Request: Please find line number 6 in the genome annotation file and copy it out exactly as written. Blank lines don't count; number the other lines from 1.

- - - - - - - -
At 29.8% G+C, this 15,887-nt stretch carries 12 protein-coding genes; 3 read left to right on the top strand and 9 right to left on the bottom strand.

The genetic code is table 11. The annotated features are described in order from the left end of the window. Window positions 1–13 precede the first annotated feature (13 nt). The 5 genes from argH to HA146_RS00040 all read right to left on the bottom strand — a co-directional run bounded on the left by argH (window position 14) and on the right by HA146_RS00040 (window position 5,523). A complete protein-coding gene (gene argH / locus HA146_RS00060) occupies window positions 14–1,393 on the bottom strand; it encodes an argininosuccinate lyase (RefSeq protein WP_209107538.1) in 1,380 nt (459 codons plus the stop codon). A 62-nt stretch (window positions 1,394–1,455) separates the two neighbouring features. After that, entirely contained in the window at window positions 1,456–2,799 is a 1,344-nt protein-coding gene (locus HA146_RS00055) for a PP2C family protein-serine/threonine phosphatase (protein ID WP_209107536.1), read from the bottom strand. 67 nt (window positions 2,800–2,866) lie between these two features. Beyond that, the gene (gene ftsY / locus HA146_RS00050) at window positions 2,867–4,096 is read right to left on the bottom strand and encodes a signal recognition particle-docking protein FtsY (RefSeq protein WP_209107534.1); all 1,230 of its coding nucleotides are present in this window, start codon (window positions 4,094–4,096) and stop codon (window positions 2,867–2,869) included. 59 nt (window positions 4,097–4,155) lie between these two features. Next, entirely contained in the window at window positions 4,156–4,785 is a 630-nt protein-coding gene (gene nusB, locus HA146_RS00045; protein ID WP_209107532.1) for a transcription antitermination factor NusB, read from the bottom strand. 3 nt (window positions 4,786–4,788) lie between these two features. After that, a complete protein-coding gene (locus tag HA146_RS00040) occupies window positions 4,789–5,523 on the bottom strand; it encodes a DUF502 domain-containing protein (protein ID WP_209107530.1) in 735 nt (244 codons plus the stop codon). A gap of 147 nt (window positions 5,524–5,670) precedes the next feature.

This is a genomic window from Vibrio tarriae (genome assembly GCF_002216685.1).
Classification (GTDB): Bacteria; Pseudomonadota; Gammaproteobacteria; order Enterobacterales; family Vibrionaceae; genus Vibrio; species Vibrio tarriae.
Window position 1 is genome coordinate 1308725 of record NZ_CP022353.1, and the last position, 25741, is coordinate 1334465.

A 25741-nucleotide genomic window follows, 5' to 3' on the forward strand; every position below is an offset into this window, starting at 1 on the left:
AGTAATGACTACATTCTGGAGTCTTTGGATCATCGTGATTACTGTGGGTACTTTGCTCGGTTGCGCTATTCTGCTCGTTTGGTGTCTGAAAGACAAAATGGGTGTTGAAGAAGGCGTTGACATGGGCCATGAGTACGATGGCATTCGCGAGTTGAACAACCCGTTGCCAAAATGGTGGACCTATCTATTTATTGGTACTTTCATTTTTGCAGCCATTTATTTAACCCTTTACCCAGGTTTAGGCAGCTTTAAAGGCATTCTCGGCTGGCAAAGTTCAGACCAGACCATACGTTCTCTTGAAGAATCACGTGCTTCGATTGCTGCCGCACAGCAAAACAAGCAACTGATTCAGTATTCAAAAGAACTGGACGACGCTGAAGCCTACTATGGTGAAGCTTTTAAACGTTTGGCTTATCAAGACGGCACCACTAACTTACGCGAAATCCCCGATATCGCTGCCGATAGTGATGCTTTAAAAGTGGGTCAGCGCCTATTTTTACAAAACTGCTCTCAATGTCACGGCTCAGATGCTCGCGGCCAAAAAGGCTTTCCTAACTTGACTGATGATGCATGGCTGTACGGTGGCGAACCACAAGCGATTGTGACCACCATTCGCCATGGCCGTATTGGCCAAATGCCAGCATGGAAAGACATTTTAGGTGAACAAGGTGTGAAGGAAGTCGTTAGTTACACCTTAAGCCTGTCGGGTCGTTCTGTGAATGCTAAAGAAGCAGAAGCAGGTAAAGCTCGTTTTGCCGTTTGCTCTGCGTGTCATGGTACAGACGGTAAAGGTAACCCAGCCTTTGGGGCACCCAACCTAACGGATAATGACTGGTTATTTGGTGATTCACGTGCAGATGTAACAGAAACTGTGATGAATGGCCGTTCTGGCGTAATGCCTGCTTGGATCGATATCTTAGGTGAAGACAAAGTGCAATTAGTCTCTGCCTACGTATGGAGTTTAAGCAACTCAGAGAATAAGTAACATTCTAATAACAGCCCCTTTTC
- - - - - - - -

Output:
A 25741-nucleotide genomic window follows, 5' to 3' on the forward strand; every position below is an offset into this window, starting at 1 on the left: